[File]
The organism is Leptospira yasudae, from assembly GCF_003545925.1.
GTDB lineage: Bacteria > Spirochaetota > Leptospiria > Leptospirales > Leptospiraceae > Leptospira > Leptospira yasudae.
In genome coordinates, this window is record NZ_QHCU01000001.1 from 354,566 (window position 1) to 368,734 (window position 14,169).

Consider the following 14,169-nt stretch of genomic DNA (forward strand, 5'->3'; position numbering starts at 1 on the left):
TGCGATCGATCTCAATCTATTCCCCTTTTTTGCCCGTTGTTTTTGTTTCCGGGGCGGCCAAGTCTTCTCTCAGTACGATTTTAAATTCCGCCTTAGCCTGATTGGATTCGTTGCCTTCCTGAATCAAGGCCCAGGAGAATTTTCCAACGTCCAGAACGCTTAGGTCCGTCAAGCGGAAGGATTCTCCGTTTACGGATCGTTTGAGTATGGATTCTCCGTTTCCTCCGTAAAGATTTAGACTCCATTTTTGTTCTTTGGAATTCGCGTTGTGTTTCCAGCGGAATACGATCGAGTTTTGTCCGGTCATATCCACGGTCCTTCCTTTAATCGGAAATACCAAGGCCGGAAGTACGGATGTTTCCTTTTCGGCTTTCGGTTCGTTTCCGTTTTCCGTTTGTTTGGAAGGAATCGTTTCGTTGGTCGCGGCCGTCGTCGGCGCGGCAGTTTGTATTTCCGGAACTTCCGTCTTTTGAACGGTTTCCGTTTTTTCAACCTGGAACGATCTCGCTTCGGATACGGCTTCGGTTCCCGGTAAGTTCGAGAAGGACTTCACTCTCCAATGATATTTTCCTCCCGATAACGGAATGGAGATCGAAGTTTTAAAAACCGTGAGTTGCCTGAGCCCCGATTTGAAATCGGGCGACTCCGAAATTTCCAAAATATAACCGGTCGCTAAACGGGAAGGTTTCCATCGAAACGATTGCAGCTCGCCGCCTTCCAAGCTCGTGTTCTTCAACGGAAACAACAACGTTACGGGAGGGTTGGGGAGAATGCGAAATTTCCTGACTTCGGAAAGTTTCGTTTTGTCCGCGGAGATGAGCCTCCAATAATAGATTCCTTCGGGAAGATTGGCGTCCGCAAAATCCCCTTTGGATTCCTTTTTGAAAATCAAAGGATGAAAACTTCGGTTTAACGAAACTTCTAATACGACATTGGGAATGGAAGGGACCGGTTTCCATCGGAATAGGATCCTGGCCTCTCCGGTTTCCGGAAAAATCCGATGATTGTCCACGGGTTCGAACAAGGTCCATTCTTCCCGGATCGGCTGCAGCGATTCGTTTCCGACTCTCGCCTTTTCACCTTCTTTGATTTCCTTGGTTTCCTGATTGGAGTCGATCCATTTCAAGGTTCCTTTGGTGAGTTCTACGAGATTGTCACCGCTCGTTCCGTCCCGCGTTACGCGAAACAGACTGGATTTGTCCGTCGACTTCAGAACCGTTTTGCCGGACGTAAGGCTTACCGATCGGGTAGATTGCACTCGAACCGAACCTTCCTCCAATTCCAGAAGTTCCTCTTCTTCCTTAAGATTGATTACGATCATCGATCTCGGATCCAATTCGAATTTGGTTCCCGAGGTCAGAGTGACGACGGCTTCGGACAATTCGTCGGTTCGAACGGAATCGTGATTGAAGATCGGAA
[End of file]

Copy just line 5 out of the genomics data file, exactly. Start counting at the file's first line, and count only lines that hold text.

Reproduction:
TGCGATCGATCTCAATCTATTCCCCTTTTTTGCCCGTTGTTTTTGTTTCCGGGGCGGCCAAGTCTTCTCTCAGTACGATTTTAAATTCCGCCTTAGCCTGATTGGATTCGTTGCCTTCCTGAATCAAGGCCCAGGAGAATTTTCCAACGTCCAGAACGCTTAGGTCCGTCAAGCGGAAGGATTCTCCGTTTACGGATCGTTTGAGTATGGATTCTCCGTTTCCTCCGTAAAGATTTAGACTCCATTTTTGTTCTTTGGAATTCGCGTTGTGTTTCCAGCGGAATACGATCGAGTTTTGTCCGGTCATATCCACGGTCCTTCCTTTAATCGGAAATACCAAGGCCGGAAGTACGGATGTTTCCTTTTCGGCTTTCGGTTCGTTTCCGTTTTCCGTTTGTTTGGAAGGAATCGTTTCGTTGGTCGCGGCCGTCGTCGGCGCGGCAGTTTGTATTTCCGGAACTTCCGTCTTTTGAACGGTTTCCGTTTTTTCAACCTGGAACGATCTCGCTTCGGATACGGCTTCGGTTCCCGGTAAGTTCGAGAAGGACTTCACTCTCCAATGATATTTTCCTCCCGATAACGGAATGGAGATCGAAGTTTTAAAAACCGTGAGTTGCCTGAGCCCCGATTTGAAATCGGGCGACTCCGAAATTTCCAAAATATAACCGGTCGCTAAACGGGAAGGTTTCCATCGAAACGATTGCAGCTCGCCGCCTTCCAAGCTCGTGTTCTTCAACGGAAACAACAACGTTACGGGAGGGTTGGGGAGAATGCGAAATTTCCTGACTTCGGAAAGTTTCGTTTTGTCCGCGGAGATGAGCCTCCAATAATAGATTCCTTCGGGAAGATTGGCGTCCGCAAAATCCCCTTTGGATTCCTTTTTGAAAATCAAAGGATGAAAACTTCGGTTTAACGAAACTTCTAATACGACATTGGGAATGGAAGGGACCGGTTTCCATCGGAATAGGATCCTGGCCTCTCCGGTTTCCGGAAAAATCCGATGATTGTCCACGGGTTCGAACAAGGTCCATTCTTCCCGGATCGGCTGCAGCGATTCGTTTCCGACTCTCGCCTTTTCACCTTCTTTGATTTCCTTGGTTTCCTGATTGGAGTCGATCCATTTCAAGGTTCCTTTGGTGAGTTCTACGAGATTGTCACCGCTCGTTCCGTCCCGCGTTACGCGAAACAGACTGGATTTGTCCGTCGACTTCAGAACCGTTTTGCCGGACGTAAGGCTTACCGATCGGGTAGATTGCACTCGAACCGAACCTTCCTCCAATTCCAGAAGTTCCTCTTCTTCCTTAAGATTGATTACGATCATCGATCTCGGATCCAATTCGAATTTGGTTCCCGAGGTCAGAGTGACGACGGCTTCGGACAATTCGTCGGTTCGAACGGAATCGTGATTGAAGATCGGAA